If your feet hurt, it may seem a simple solution to purchase an over-the-counter orthotic device—the shoe inserts that come in various shapes and sizes and promise to relieve your aching feet. But the orthotics displayed in your local drugstore may not help and may even cause more problems, say local podiatrists.

Opinions vary about the potential harm an over-the-counter orthotic shoe insert can cause, but experts agree that you’re better off to seek professional advice about the underlying cause of foot pain.

“It should be noted that the machine that is available in some stores to help people evaluate which insert maybe best for them without the guidance of a professionally trained individual can be misleading and result in being matched with an inadequate insert,” says Dr. Alissa Duncan, a podiatrist with Foot Healers. “Guidance for choosing the proper OTC orthotic devices should be done with the assistance of a trained professional, such as a podiatrist, who can help determine the foot type and which device should be purchased.”

Although Duncan does not believe using an inappropriate orthotic will cause lasting damage, Dr. Michael Horwitz, a podiatrist with Feet for Life Podiatry Centers, disagrees by saying, “Orthotics weaken feet 100 percent of the time,” he says. "This is the trade off. Do you want weaker feet?” he asks. “Read the book, Born to Run, by Christopher McDougall. Or just go online and visit the minimalist shoe websites. Once you learn the truth about orthotics, you may want to get a few more opinions from professionals who understand the reasons why they can cause so much harm.”

Horwitz considers orthotics ‘convalescent devices.’ “Advanced arthritis and severe dysfunction of the posterior tibial tendon are good reasons to have orthotics. Older people that are sedentary do fine with them. But a younger person with a normal arch can be made much worse with orthotics use,” he says.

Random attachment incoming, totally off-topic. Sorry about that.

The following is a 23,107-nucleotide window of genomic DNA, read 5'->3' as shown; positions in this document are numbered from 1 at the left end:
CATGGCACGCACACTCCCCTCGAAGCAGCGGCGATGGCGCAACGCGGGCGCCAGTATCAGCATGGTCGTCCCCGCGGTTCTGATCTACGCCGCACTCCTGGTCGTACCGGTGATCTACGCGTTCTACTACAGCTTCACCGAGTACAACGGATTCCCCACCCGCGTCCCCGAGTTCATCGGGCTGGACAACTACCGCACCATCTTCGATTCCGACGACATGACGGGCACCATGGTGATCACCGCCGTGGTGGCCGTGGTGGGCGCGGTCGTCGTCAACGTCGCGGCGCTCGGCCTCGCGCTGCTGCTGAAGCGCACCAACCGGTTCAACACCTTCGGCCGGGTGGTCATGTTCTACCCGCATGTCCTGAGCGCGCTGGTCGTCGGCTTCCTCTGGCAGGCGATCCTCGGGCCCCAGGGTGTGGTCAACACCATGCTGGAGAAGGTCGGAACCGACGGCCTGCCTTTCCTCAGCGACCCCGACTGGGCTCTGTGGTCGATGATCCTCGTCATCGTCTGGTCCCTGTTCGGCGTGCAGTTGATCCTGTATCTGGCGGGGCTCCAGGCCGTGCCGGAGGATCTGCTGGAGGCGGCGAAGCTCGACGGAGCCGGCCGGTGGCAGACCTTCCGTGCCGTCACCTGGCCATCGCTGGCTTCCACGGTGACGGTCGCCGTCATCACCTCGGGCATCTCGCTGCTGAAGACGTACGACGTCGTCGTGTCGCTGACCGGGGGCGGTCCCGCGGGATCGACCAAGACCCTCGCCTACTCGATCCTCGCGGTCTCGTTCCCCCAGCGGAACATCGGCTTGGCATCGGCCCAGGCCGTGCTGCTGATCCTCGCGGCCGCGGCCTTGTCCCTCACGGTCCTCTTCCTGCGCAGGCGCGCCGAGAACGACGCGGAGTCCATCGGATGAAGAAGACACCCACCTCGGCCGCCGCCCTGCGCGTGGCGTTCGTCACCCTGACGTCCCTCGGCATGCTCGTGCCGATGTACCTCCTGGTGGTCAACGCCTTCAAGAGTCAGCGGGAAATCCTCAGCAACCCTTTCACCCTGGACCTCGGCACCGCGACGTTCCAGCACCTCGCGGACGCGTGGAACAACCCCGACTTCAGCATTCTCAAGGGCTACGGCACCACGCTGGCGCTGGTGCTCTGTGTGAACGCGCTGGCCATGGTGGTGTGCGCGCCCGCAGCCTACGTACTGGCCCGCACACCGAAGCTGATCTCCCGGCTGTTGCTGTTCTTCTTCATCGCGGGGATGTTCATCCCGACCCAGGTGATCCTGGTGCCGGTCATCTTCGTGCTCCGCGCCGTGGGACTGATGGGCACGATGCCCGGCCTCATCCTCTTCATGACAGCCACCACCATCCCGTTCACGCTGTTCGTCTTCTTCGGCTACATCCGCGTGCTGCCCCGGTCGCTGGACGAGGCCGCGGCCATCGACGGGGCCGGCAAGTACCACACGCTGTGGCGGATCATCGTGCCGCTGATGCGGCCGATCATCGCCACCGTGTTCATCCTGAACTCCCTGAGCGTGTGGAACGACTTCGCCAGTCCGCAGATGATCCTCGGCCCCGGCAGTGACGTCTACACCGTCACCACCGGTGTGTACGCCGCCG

Not everyone is a candidate for orthotics, agrees Dr. Steven Frank, a podiatrist on staff at Missouri Baptist Medical Center. “But many people can benefit from them,” he notes. “If you are having pain, aching or fatigue in your feet; if you have pre-existing or developing foot or toe deformities; are significantly overweight, are diabetic, or have other certain skin lesions, you might benefit from orthotics.”

Frank also agrees that professional assessment is the best route for determining if orthotics are needed and choosing the best type. “Improperly fitting or sized orthotics can make some conditions worse, or even cause sores or blisters that could lead to infections,” he says. “We base orthotic prescriptions on the given conditions, age and weight of patient, type of shoe-gear utilized, and various co-morbidities, such as diabetes, neuropathy or poor circulation. For instance, diabetics will typically need a softer, accommodative orthotic to offload pressure or callus points and prevent sores on the feet. Younger patients may need a more rigid device to help correct alignment or deformities.”

Duncan notes that like shoes, orthotics must be broken-in slowly. “Your body needs time at first to get use to this new ‘foot posture.’ ” she says. Orthotics should only be worn no more than two hours the first day, with wear time slowly increasing over a couple of weeks. “If an individual overuses the orthotics during this break-in period, they may develop discomfort, blisters, or back, hip, knee or ankle pain,” she adds.

So pause before you carelessly slip any old orthotic into your shoes. Duncan sums up: “By seeing a properly trained individual before purchasing custom-molded or OTC orthotics, an individual will be able to make a more informed decision so that they can continue their daily activities without any discomfort.”